Caesarean section at full cervical dilatation has many implications for maternal and neonatal morbidity as well as subsequent pregnancy outcomes. However, increasing trends are reported internationally for second‐stage caesarean delivery.

To review the rate and indication for a caesarean section at full dilatation over a 5‐year period at a tertiary referral obstetric centre in Sydney.

Materials and Methods
Retrospective cohort review of all women with a singleton, cephalic presenting fetus at ≥370 weeks’ gestation delivered by caesarean section in the second stage of labour between 1 January 2009 and 31 December 2013 at Royal Prince Alfred Hospital. Medical records were reviewed, and demographic, maternal and fetal outcome data were obtained. Consultant supervision and documentation standards were recorded. The main outcome measures were the rate of caesarean section at full cervical dilatation, maternal and fetal morbidity.

During the study period, 8449/26063 (32.4%) babies were born by caesarean section. Of these surgical births, 476 (5.6%) were performed at full cervical dilatation at >37 weeks’ gestation. There was no observed trend over the 5 years. The majority of women delivered by caesarean section at full dilatation were nulliparous and in spontaneous labour. More than half of these women were delivered without a trial of instrumental delivery. Consultant obstetricians were present for 7% of public second‐stage caesarean deliveries.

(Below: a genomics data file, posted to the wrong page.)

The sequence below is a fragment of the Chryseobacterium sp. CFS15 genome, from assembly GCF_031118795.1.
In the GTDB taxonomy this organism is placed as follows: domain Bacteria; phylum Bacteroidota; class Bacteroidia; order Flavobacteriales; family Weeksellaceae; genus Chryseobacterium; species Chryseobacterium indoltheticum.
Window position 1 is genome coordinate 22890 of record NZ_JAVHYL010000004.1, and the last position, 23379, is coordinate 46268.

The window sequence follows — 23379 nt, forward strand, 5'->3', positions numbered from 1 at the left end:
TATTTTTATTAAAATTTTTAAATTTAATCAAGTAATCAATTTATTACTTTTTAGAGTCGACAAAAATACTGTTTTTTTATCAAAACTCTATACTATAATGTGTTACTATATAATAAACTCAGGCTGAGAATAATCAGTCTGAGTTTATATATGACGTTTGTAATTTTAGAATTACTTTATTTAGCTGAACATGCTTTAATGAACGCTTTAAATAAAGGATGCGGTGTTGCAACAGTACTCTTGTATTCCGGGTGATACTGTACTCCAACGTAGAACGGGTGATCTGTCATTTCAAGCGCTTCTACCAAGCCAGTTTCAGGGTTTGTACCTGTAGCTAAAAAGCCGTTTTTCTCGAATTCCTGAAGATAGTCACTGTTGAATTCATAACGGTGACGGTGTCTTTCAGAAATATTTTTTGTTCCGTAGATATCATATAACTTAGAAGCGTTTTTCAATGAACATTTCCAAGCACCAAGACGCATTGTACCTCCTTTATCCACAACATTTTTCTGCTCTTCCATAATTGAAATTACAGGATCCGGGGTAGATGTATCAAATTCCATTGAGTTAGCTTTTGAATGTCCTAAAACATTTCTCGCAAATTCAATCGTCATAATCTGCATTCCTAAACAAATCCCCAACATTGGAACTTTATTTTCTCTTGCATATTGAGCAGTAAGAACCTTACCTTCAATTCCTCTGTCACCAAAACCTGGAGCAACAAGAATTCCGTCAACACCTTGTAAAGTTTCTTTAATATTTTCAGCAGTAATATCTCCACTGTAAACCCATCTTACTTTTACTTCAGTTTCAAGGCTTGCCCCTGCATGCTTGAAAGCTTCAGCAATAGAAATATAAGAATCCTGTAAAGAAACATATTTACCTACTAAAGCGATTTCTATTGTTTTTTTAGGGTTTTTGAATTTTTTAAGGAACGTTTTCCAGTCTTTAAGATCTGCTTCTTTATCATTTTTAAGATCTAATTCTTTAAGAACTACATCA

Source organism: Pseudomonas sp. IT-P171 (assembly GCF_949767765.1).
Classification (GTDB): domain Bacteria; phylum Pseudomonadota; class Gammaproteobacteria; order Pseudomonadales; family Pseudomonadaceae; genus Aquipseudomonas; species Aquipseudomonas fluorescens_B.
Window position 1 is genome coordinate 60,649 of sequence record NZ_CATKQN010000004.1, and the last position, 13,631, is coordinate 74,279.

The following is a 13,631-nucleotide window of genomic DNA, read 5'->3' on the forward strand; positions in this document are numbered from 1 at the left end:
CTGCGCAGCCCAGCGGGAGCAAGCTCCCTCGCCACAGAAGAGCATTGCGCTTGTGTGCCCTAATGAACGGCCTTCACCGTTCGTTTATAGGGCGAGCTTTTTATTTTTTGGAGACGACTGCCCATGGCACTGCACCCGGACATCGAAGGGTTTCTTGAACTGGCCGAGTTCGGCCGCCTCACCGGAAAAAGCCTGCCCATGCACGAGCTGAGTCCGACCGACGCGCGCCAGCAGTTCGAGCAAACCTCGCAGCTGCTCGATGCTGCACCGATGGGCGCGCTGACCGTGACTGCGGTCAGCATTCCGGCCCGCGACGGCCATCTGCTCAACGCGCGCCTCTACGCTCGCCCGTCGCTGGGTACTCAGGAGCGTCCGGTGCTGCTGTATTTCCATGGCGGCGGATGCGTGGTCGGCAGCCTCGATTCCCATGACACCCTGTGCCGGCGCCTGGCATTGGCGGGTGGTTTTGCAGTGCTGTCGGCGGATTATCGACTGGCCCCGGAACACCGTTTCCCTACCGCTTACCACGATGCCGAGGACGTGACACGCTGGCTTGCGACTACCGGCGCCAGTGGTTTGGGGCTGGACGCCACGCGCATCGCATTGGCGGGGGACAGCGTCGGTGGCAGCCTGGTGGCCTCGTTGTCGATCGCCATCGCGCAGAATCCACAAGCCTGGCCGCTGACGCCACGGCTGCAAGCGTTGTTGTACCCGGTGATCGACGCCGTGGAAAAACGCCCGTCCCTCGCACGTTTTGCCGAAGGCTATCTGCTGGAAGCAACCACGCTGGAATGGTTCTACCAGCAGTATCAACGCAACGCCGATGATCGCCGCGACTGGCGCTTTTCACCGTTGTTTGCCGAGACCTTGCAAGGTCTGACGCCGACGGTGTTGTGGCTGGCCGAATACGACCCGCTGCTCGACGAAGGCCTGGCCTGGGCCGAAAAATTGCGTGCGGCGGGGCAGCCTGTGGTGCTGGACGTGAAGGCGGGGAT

We report a 5‐year experience with caesarean delivery at full dilatation at a tertiary unit. The rate was variable over the 5 years. Secondary outcome measures suggest that consultant supervision is uncommon and documentation standards require improvement.